All analyses were conducted using SPSS 17.0 software (Chicago, IL, USA). Prior to combining samples, t-tests and chi-squared tests were conducted to ensure that participant demographic data (i.e., age, gender, ethnicity, family income, diagnosis) did not differ by recruitment site. All variables were used in their continuous form and were centered prior to analyses. Pearson product correlations between disease severity, barriers to adherence, anxiety/depressive symptoms, and adherence were calculated. Hypothesized moderating relationships and post-hoc probing of significant moderator effects were examined according to the guidelines proposed by Holmbeck (Holmbeck, 1997, 2002b). Per these guidelines, the interaction term (barriers to adherence × anxiety/depressive symptoms) was entered into a regression predicting the outcome variable (adherence) after controlling for the individual predictor variables (barriers to adherence and anxiety/depressive symptoms) and other variables of interest (disease severity). If the interaction term is significantly associated with the outcome variable, moderation is suggested. Although this initial analysis suggests that the association between the predictor and the outcome significantly varies across different levels of the moderator, it does not provide any information about the specific conditions in which this relationship significantly varies. Post hoc probing clarifies this situation through the use of post hoc regressions in which the simple slopes of conditional levels of the moderator (defined as 1 SD above or below the mean of anxiety/depressive symptoms) are computed and individually evaluated for statistical significance. Results of post hoc probing can then be visually depicted by substituting high (1 SD above the mean) and low (1 SD below the mean) values of the independent variable (barriers to adherence) into the post hoc regression equations to illustrate the conditions in which the relationship between the barriers to adherence and adherence vary by level of anxiety/depressive symptoms.


Participant Characteristics

Independent samples t-tests and chi-square tests revealed no significant differences in demographic variables by recruitment site; thus, samples were combined for all analyses. Demographic data for the combined sample are presented in Table I. Of the 80% of adolescents diagnosed with Crohn's disease, 58.7% had inactive disease (PCDAI score  10), 38.1% had mild disease activity (PCDAI = 11–29), and 3.2% had moderate-to-severe disease activity (PCDAI  30; Hyams et al., 2005). Among participants with ulcerative colitis, 50% had disease activity in the quiescent range (LCAI score  2), 43.8% were in the mild range and responding to therapy (LCAI = 3-9), and 6.3% had active disease that was not responding to therapy (LCAI  10; Fanjiang, Russell, & Katz, 2007).

Table I.
Participant Characteristics

Anxiety/Depressive Symptoms, Barriers to Adherence, and Adherence

Almost all patients (96.2%) endorsed one or more barriers to adherence (M = 2.33 barriers, SD = 1.47). Most commonly reported barriers included: forgetting (endorsed by 84.8% of sample), being away from home (43%), and medication interfered with an activity (34.2%; Table II). Out of a possible range from 0 (hardly ever take my medications; usually miss) to 10 (always take my medications; rarely miss), mean adolescent self-report of adherence was 8.63 out of 10 (SD = 1.32). Table III presents means, standard deviations, and intercorrelations between anxiety/depressive symptoms, barriers to adherence, and self-report of adherence. All relationships were statistically significant (p < .05) and of small to moderate magnitude. Most adolescents (87.3%) had an anxiety/depression t-score within the normal range. A smaller percentage reported anxiety/depression levels in the Borderline range (6.3%) or Clinical range (6.3%).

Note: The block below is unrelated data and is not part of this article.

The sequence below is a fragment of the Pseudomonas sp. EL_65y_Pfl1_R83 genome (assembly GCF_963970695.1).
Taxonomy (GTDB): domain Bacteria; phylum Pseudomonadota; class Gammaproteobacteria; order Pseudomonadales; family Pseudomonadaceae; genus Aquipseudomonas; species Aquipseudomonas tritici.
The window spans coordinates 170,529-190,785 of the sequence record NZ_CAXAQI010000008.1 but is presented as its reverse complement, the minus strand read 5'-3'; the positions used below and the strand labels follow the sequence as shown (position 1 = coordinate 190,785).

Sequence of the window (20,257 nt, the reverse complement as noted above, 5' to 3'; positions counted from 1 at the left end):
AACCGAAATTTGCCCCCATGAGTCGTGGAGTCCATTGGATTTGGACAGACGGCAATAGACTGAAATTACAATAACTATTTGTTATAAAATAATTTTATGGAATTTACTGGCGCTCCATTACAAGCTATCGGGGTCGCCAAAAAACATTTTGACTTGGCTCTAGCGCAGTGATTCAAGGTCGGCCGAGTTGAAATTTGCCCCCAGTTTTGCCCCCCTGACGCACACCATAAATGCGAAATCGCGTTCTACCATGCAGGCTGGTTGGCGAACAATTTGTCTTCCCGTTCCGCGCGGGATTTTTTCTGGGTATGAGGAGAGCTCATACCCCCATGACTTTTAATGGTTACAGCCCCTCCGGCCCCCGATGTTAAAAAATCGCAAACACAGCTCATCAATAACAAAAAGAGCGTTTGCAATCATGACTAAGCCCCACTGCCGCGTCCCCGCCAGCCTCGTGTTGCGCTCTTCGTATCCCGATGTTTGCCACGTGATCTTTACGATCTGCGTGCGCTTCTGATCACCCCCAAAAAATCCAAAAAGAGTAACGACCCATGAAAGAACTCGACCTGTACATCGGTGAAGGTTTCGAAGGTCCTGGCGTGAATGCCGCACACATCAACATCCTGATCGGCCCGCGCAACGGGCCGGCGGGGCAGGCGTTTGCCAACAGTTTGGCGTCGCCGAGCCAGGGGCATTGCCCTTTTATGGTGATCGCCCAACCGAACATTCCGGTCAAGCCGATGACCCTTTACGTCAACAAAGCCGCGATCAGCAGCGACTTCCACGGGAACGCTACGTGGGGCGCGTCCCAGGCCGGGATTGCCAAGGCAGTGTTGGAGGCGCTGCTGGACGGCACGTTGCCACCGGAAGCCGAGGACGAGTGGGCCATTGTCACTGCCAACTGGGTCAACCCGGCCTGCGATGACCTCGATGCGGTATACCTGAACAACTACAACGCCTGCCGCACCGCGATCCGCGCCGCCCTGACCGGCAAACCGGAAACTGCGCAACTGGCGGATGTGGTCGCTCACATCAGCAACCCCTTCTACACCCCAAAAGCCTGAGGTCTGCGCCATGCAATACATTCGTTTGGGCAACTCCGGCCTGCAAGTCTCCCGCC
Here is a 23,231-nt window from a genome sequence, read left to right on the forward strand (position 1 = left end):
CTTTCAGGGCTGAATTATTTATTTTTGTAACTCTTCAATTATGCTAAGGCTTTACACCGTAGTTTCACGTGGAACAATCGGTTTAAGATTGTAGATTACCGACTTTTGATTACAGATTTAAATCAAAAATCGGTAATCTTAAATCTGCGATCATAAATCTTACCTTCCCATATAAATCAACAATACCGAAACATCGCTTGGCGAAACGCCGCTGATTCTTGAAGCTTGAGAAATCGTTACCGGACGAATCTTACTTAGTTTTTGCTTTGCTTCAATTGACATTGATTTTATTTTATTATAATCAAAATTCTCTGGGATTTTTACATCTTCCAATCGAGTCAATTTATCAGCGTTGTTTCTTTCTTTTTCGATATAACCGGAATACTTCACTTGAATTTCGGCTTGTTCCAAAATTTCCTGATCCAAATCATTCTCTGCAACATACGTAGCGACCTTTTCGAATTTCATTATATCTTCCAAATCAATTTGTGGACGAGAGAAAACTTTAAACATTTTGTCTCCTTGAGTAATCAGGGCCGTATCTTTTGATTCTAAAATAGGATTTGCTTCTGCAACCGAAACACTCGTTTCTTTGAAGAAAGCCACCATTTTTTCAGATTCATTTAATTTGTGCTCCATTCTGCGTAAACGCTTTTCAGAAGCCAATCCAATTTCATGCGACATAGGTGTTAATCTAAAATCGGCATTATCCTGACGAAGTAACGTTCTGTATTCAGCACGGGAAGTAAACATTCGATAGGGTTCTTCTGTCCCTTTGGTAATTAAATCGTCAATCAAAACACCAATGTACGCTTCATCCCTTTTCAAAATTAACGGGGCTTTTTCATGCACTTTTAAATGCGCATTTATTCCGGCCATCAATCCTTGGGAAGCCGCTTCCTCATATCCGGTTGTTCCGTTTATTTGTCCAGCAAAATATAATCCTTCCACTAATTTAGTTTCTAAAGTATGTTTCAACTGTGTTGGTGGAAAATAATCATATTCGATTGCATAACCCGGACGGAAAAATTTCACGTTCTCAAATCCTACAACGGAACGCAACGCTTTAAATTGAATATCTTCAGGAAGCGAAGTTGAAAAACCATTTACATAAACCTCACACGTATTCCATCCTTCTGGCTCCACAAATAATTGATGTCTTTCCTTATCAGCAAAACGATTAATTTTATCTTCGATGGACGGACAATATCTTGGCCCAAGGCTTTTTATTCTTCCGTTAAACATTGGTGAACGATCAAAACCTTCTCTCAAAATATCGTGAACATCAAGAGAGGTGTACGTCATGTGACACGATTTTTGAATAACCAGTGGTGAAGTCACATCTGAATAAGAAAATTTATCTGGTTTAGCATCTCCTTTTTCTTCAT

Table II.
MAM Endorsed Barriers to Adherence
Table III.
Intercorrelations Among Anxiety/Depressive Symptoms, Barriers to Adherence, and Adherence

Moderator Analysis

The moderating role of anxiety/depressive symptoms on the relationship between barriers to adherence and medication adherence was examined via hierarchical regression. Disease severity was entered into the first block of the regression due to its association with adherence. Centered, continuous form versions of the independent variable (barriers to adherence) and the proposed moderator (anxiety/depressive symptoms) were entered into the second block. The interaction of these terms (barriers to adherence × anxiety/depressive symptoms) was entered into the third block. Both the overall model, F(4,78) = 8.21, p < .001, and the interaction term, t = −2.26, p < .05, were significant, supporting the hypothesis that anxiety/depressive symptoms moderated the relationship between barriers to adherence and medication adherence (Table IV).

Table IV.
Hierarchical Regression Analysis Summary for Anxiety/Depressive Symptoms Moderating the Relationship Between Barriers to Adherence and Adherence

Post hoc probing was conducted to examine the extent to which anxiety/depressive symptoms moderated this relationship. As seen in Figure 1, adherence generally declined as barriers increased. However, this relationship was only significant among youth who had higher levels of anxiety/depressive symptoms (b = −.43, p < .001). By converting the scale of patient report into percentages (i.e., reported numeric value of adherence/10), findings illustrate that an increase in barriers results in an overall decrease of 2% in adherence among patients with lower levels of anxiety/depressive symptoms. However, among patients with higher levels of anxiety/depressive symptoms, adherence decreases by 12.6% as barriers increase. These results suggest that the presence of anxiety/depressive symptoms intensifies the negative impact of barriers to adherence on adolescent's ability to adhere to their regimen.